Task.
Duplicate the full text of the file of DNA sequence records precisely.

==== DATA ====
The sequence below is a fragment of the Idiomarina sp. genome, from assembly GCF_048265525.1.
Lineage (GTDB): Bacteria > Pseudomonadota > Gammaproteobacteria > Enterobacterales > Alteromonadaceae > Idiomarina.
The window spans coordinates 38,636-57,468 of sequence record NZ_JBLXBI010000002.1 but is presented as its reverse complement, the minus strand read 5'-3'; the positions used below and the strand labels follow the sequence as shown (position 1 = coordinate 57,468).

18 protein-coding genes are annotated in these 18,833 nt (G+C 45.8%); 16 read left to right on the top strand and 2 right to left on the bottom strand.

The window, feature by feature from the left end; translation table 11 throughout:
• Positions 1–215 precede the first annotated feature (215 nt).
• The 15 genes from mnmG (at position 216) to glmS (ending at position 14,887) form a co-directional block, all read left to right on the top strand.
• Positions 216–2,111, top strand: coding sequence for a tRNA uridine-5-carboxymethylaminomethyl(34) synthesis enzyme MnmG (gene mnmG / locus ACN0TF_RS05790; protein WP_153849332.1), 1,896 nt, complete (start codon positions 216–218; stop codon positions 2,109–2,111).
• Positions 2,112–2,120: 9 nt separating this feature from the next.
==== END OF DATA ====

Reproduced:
The sequence below is a fragment of the Idiomarina sp. genome, from assembly GCF_048265525.1.
Lineage (GTDB): Bacteria > Pseudomonadota > Gammaproteobacteria > Enterobacterales > Alteromonadaceae > Idiomarina.
The window spans coordinates 38,636-57,468 of sequence record NZ_JBLXBI010000002.1 but is presented as its reverse complement, the minus strand read 5'-3'; the positions used below and the strand labels follow the sequence as shown (position 1 = coordinate 57,468).

18 protein-coding genes are annotated in these 18,833 nt (G+C 45.8%); 16 read left to right on the top strand and 2 right to left on the bottom strand.

The window, feature by feature from the left end; translation table 11 throughout:
• Positions 1–215 precede the first annotated feature (215 nt).
• The 15 genes from mnmG (at position 216) to glmS (ending at position 14,887) form a co-directional block, all read left to right on the top strand.
• Positions 216–2,111, top strand: coding sequence for a tRNA uridine-5-carboxymethylaminomethyl(34) synthesis enzyme MnmG (gene mnmG / locus ACN0TF_RS05790; protein WP_153849332.1), 1,896 nt, complete (start codon positions 216–218; stop codon positions 2,109–2,111).
• Positions 2,112–2,120: 9 nt separating this feature from the next.